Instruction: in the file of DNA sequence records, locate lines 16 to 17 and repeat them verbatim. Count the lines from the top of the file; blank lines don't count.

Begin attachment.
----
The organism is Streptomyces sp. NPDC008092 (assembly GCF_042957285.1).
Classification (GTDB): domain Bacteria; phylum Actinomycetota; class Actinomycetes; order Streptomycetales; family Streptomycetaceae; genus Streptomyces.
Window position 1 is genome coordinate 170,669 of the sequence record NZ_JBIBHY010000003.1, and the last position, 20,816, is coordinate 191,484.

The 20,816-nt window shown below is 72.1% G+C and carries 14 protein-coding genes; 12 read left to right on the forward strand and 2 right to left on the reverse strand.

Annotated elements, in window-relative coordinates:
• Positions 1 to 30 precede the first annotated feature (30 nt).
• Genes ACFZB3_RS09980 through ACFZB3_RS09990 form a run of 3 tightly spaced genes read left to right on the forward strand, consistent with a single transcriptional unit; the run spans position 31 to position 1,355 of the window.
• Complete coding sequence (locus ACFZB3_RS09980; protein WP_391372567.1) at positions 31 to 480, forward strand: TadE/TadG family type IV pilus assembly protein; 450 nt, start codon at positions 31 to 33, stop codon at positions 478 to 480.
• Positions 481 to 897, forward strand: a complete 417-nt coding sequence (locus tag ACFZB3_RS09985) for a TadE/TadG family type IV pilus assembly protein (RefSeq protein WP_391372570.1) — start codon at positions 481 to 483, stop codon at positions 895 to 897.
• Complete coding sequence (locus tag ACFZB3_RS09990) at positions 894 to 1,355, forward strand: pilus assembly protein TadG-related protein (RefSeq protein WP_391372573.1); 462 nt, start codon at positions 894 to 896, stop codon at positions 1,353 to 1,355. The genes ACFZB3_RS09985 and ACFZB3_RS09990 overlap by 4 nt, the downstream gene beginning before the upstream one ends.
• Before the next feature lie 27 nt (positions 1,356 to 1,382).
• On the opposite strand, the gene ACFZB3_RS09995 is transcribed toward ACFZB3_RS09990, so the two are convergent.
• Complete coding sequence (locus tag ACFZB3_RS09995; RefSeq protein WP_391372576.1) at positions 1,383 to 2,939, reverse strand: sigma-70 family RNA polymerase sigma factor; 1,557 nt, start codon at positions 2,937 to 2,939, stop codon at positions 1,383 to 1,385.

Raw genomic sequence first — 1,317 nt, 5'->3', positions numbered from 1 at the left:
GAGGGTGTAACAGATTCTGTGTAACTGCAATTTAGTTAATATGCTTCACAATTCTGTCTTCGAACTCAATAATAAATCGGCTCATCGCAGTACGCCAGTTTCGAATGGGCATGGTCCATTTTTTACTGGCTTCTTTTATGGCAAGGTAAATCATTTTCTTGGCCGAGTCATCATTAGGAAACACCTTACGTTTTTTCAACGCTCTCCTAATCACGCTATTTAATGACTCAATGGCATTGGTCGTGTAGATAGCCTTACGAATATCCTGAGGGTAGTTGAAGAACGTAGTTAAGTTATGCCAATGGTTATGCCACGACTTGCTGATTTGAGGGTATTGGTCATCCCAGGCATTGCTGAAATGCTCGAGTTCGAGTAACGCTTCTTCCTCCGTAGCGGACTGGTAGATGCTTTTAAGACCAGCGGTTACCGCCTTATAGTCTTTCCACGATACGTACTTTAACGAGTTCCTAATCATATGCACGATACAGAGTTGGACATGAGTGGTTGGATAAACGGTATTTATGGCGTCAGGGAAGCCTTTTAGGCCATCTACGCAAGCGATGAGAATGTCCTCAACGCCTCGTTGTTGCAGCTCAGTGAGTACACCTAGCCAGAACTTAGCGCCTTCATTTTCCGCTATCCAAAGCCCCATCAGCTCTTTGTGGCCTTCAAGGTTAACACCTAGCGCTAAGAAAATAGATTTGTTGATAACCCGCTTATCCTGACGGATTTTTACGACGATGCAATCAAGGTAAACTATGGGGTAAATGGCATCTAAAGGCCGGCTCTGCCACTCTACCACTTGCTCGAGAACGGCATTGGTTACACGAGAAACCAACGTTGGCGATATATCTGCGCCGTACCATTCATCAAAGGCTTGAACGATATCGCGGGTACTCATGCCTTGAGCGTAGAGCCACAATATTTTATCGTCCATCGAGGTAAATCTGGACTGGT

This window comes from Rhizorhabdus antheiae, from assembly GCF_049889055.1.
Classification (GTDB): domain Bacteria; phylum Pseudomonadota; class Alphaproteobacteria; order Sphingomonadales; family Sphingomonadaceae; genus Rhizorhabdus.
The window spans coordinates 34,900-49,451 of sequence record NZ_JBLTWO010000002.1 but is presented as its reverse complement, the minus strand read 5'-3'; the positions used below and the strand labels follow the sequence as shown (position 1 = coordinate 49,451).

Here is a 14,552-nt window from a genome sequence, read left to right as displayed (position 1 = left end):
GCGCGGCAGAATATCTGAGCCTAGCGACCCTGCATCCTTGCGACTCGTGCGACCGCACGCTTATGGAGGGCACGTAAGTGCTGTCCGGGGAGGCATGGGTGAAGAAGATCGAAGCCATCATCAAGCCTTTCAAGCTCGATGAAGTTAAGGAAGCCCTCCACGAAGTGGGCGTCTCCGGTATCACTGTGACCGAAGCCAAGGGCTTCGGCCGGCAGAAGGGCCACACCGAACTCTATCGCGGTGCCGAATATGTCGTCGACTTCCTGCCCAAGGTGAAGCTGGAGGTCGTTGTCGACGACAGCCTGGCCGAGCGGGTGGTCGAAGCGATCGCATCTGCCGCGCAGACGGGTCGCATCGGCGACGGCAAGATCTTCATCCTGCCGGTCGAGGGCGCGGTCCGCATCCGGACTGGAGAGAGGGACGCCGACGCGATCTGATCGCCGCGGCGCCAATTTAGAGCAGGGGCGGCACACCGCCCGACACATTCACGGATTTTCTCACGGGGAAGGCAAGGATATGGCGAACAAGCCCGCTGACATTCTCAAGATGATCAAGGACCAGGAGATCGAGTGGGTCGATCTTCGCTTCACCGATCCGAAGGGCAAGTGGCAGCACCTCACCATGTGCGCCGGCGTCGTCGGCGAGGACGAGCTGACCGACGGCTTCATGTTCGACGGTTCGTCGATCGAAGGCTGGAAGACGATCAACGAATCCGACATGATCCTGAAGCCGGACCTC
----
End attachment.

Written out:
This window comes from Rhizorhabdus antheiae, from assembly GCF_049889055.1.
Classification (GTDB): domain Bacteria; phylum Pseudomonadota; class Alphaproteobacteria; order Sphingomonadales; family Sphingomonadaceae; genus Rhizorhabdus.